The half dozen or so white people who showed up to the first-ever “Come Meet a Black Person” mixer Thursday had, in fact, met a black person before.
“I cheated coming here. I do have some black friends,” said Niall Mathieson, a white Barnesville retiree who drove nearly 90 miles to the event because he was interested in bringing the concept to his community. “We meet every morning at McDonald’s and talk about things.”
The event, run by Lawrenceville arts group Urban Media Makers, welcomed a group that was about a quarter white and three-quarters black to get to know each other at a downtown coworking space Thursday night. Guests participated in a “cultural scavenger hunt,” talking to each other to find out who had done things like march in a Martin Luther King, Jr. Day parade or who had family that had immigrated to the U.S. through Ellis Island.
For two hours Thursday night, the small group chatted over cornbread and chilli long after completing their scavenger hunt sheets. With wide eyes and a big smile, organizer Cheryle Moses looked at the group and felt that it was a success.
“They’re so engaged,” she said.
Moses was planning a 16th anniversary event for her group, Urban Media Makers, when she stumbled upon a study that said the average white American’s social circle was 91 percent white, and the average African American’s social circle was 83 percent black. The numbers surprised her, and she was moved to use her group’s anniversary as an opportunity to try and chip away at those statistics.
“My spirit said, ‘Call it Come Meet a Black Person,’ ” Moses said. “I wrote the description as it came to me and went to sleep,” Moses said. “I woke up the next morning and [the response] was crazy."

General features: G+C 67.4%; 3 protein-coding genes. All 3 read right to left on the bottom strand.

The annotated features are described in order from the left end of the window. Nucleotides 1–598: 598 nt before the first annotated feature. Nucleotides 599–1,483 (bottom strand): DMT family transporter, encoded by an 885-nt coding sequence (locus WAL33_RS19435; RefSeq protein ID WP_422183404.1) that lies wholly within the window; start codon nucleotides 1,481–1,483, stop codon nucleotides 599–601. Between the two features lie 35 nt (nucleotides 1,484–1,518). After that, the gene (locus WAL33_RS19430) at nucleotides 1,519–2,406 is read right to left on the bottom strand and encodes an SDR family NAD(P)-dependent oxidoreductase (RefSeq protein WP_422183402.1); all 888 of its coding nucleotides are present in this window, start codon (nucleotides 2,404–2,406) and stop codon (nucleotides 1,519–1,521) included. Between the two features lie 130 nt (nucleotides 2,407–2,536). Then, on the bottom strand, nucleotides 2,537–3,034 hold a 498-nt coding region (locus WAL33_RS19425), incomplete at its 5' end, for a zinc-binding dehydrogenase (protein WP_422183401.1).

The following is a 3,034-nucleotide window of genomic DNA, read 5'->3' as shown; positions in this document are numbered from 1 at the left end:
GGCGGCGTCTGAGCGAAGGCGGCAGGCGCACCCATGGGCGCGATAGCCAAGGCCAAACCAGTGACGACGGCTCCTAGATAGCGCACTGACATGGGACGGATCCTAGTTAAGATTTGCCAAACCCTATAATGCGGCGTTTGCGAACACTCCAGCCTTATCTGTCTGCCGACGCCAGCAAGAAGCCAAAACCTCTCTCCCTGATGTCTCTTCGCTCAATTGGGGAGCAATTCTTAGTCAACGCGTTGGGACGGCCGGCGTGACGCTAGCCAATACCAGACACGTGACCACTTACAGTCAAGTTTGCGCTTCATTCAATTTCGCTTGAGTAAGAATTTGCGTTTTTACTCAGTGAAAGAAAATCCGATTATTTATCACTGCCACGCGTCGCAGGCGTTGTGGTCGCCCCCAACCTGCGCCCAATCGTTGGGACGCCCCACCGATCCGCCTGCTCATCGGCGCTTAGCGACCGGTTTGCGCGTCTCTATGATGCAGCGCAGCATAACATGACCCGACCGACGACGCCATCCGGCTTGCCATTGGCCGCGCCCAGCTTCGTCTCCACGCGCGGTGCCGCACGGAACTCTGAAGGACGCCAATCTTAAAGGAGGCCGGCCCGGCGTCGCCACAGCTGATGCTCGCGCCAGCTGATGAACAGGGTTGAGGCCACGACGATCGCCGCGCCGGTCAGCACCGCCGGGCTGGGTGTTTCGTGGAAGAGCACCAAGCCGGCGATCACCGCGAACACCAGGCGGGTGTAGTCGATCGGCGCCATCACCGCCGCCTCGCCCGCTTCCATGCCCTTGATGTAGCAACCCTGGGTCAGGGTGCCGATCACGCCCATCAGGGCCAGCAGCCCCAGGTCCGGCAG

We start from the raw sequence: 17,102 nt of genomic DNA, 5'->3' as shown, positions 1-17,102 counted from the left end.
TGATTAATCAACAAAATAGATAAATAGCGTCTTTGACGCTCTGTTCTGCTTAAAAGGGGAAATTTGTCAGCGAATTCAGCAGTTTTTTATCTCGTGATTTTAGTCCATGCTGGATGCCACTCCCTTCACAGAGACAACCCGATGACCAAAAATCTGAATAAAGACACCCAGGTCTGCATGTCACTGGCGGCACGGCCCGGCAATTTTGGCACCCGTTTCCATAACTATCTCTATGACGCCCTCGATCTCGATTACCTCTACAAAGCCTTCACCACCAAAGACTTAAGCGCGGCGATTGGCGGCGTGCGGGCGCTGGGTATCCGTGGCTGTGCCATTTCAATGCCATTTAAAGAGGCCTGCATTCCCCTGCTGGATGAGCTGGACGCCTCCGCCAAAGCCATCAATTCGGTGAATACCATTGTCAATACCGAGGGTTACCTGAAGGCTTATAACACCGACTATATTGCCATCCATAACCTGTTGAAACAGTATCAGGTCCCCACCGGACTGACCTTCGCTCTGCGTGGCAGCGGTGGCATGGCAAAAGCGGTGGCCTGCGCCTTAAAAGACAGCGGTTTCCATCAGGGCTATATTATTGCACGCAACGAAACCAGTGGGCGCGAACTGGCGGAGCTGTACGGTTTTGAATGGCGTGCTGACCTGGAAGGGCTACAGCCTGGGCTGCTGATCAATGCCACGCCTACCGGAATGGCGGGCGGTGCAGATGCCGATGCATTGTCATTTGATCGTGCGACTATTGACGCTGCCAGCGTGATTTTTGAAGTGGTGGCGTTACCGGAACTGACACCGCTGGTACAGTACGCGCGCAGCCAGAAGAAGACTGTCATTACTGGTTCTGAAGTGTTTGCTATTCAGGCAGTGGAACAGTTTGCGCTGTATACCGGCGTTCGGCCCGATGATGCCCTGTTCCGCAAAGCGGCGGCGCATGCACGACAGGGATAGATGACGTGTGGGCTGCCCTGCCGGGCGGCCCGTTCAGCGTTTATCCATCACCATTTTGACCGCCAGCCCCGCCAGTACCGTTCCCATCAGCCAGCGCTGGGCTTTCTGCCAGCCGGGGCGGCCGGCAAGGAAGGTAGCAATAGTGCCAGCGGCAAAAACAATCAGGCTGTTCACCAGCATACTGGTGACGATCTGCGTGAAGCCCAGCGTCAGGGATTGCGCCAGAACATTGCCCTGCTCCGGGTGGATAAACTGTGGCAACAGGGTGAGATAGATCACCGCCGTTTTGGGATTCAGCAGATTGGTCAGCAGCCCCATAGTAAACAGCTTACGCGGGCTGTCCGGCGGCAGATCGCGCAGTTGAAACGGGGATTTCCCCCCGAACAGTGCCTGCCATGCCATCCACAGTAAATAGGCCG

Moses was flooded with Facebook comments and emails.
In the week before the event, some people were outraged by the name or concept, Moses said. One woman was so disturbed when she heard about the event, she called “screaming,” Moses said. The woman on the phone was white, but said she had black family members and worked at a company whose employees were 80 percent black. The woman, her family and her coworkers were all upset about the event, Moses said.
“You could feel her anger. She wanted to come through the phone and choke my neck,” Moses said.
Moses asked the woman if she had read the invitation, and the woman said she had only read the first four lines.
“I started explaining to her and you could feel her relaxing through the phone,” Moses said.
One guest at the event was still skeptical of the concept, but Moses said Friday morning that she’d already received an email from him asking about future events.
Moses, a black woman, said she’s dealt with racism all her life, but that it has been “just blatant” recently, making her feel obligated to do something to combat the problem. She said she’s had white people touch her blonde dreadlocks in the grocery store without asking, something she said they wouldn’t do if they had a close black friend.
“How can you learn about a person if you’ve never had that person in your life?” Moses said.
Lisa Fields-Miller, a black woman from Lawrenceville, shared Moses’s shock when she read the study about racial boundaries in friendships.
“The statistics I read were unbelievable,” said Fields-Miller, who has had white friends all her life. “Who are these people? Are they living under a rock?”
At the end of the event, as participants took turns introducing themselves to the entire group, Mathieson said he was impressed with the event and hoped to replicate it back at his church in Barnesviille.
Mathieson said that if the attendees Thursday night went home and did nothing, the impact would be small. But if they continued the effort, it could grow. “... they talk to 50 people, and those 50 people talk to 50 more people, you have a classic pyramid,” Mathieson said.
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